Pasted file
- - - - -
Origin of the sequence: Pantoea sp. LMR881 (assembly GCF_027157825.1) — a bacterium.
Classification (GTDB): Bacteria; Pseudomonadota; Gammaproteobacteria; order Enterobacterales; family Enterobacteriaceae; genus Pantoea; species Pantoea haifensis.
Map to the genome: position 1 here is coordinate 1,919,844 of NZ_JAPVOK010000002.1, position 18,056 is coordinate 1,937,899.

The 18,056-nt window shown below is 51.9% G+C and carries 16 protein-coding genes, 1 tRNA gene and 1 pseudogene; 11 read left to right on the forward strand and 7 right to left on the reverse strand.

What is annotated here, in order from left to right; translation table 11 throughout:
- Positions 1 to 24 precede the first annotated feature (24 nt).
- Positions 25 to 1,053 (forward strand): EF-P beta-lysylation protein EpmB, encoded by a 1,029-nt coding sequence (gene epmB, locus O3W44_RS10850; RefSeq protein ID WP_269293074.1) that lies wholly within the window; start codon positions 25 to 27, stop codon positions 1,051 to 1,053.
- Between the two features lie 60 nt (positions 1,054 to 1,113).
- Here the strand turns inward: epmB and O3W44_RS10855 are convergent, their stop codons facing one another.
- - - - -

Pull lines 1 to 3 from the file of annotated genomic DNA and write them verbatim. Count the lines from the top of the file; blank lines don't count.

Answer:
Origin of the sequence: Pantoea sp. LMR881 (assembly GCF_027157825.1) — a bacterium.
Classification (GTDB): Bacteria; Pseudomonadota; Gammaproteobacteria; order Enterobacterales; family Enterobacteriaceae; genus Pantoea; species Pantoea haifensis.
Map to the genome: position 1 here is coordinate 1,919,844 of NZ_JAPVOK010000002.1, position 18,056 is coordinate 1,937,899.